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Concerns about Trans Mountain pipeline expansion

Published by
World Pipelines,

As reported by Times Colonist, CBC News, Bloomberg and NS News, various organisations and figures are highlighting the issues and concerns about the proposed Trans Mountain pipeline expansion, with many campaigning against the project.

The Wilderness Tourism Association of British Columbia (BC) told a federal panel that the region’s CAN$1.5 billion tourism industry will be left vulnerable if plans to triple a pipeline that will transport oil from Alberta to BC’s coast is approved.

Executive Director of The Wilderness Tourism Association, Scott Benton, said the province’s competitive advantage over other destinations is its spectacular beauty, climate and varied topography. He stated: “Our business is entirely dependent on that natural resource remaining intact.”

However, the tourism group was just one of approximately 12 environmental organisations that presented during the second day of hearings on Kinder Morgan’s Trans Mountain expansion project. Other commenters included the BC Wildlife Federation, biologist Peter Vix, Caitlin Vernon, Campaign Director with the Sierra Club of BC and Victoria Mayor, Lisa Helps.

According to CBC News: “Victoria Mayor, Lisa Helps, says the risk of an oil spill on the BC coast from a proposed pipeline expansion should be a national concern.”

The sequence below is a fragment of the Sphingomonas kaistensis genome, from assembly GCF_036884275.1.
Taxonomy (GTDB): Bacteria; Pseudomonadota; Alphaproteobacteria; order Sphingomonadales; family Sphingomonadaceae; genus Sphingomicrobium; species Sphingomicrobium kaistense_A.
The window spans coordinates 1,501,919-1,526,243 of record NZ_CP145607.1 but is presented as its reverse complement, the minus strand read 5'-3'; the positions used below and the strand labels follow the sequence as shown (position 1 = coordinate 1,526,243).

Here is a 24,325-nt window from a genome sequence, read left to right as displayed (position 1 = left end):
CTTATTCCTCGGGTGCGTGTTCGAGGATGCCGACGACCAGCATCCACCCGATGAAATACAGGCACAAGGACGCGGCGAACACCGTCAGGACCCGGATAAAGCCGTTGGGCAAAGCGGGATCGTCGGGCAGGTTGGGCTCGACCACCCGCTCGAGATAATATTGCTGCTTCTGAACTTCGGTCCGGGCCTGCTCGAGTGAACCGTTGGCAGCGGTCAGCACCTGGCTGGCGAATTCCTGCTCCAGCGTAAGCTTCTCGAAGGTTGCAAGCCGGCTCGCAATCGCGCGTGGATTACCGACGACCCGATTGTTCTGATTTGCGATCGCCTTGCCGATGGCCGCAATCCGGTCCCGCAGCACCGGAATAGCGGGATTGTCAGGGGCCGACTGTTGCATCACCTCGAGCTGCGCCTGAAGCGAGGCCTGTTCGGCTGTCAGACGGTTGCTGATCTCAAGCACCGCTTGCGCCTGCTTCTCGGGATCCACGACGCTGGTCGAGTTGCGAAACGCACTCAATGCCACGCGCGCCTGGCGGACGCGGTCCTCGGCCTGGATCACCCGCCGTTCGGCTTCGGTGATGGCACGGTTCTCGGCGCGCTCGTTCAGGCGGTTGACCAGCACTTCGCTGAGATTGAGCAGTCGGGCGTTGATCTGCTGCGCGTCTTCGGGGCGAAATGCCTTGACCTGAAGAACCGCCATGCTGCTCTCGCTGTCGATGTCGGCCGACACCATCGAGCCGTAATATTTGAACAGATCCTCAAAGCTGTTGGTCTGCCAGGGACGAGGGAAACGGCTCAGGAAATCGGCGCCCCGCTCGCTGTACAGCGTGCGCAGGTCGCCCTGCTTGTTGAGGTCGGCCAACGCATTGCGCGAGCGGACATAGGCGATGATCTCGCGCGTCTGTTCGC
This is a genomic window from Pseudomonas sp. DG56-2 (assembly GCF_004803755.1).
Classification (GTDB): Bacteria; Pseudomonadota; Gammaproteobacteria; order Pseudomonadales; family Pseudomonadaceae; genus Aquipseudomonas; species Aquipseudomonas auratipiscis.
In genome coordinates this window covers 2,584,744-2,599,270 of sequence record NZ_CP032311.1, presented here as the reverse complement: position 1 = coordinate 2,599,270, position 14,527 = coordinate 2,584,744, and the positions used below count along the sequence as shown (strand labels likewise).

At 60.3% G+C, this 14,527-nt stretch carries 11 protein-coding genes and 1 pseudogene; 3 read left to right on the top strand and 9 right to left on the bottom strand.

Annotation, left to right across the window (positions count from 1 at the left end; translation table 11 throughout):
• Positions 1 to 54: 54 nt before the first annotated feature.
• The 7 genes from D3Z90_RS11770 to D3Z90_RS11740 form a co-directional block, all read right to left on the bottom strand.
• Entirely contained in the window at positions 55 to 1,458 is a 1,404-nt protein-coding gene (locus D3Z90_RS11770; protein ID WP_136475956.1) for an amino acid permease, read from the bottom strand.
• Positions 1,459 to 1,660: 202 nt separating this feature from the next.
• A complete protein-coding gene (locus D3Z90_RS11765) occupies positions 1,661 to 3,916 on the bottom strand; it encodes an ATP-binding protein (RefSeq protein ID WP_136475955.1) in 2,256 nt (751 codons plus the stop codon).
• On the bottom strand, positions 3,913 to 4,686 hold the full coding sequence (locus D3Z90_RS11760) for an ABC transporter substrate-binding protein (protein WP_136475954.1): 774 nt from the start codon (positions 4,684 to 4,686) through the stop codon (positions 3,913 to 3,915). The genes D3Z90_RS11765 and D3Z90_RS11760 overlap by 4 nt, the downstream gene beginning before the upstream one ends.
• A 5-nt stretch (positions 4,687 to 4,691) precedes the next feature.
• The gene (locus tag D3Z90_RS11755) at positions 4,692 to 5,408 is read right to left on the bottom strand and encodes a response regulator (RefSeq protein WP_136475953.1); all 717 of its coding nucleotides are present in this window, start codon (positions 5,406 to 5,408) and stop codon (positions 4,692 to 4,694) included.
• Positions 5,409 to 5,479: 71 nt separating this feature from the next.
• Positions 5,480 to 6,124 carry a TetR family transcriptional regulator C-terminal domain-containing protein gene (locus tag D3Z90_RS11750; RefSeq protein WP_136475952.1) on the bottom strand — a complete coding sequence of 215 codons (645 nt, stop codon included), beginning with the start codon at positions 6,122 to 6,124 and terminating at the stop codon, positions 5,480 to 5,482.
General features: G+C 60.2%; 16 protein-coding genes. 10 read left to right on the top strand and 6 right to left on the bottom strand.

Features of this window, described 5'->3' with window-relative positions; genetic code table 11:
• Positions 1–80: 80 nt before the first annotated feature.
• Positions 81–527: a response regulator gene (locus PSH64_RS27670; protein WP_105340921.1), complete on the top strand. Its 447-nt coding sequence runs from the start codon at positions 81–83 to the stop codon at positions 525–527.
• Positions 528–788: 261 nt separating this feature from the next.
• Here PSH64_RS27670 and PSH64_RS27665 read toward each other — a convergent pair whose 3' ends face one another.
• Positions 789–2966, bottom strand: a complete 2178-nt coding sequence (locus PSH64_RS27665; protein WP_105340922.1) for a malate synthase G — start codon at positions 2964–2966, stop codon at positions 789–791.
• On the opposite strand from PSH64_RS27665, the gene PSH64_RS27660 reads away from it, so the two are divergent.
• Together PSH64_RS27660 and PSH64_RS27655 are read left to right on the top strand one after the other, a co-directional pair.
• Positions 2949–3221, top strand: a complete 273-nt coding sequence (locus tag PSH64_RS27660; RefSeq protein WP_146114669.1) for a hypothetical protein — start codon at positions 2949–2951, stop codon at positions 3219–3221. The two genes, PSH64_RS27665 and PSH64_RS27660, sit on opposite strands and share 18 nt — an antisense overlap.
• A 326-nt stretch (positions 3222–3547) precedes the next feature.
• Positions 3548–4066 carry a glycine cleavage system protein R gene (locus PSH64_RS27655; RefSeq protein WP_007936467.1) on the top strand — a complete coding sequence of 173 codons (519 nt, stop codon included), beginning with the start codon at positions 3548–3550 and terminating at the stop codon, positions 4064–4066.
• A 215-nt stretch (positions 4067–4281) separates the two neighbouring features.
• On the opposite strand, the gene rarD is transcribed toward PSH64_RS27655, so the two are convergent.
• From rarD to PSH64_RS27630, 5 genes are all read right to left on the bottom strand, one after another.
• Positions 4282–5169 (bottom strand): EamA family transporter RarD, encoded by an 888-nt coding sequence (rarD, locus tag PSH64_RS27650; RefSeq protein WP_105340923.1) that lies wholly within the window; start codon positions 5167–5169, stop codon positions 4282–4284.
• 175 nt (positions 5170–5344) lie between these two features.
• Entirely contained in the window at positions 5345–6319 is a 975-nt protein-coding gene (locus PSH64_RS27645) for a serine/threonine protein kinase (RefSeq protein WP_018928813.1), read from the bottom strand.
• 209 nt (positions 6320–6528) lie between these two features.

Benton added that the estimated losses in visitor spending in the Gulf states between 2010 and 2013 reached CAN$422 million. 60% of hotels experienced cancellations within six weeks of the spill.

In 2014, BC’s tourism generated CAN$14.6 billion, representing a greater portion of the province’s gross domestic product than forestry or agriculture, according to the Tourism Industry Association of BC.

The majority of comments at the hearing centred on the effects of a potential spill. By Kinder Morgan’s estimates, the likelihood of a spill would increase to one in 46 years, up from approximately one in 309 years.

The government will make a decision on the project based on the panel’s report, the NEB’s recommendation report, Crown consultations with indigenous groups and a review of greenhouse gas emission estimates by Environment and Climate Change Canada. This decision is scheduled to be made following 44 planned town hall meetings and a federal report due in November. The cabinet’s final decision on the pipeline is scheduled before the end of the year.

Trans Mountain expansion project

The Trans Mountain expansion project would triple the capacity of a current pipeline that runs from Edmonton to Burnaby, to 890 000 bpd. The tanker traffic in the Burrard Inlet would increase to 400 tankers per year, up from approximately 60.

The project received conditional approval from the National Energy Board in May 2016.

Edited from various sources by Anna Nicklin

Sources: Times Colonist, CBC News, Bloomberg, NS News

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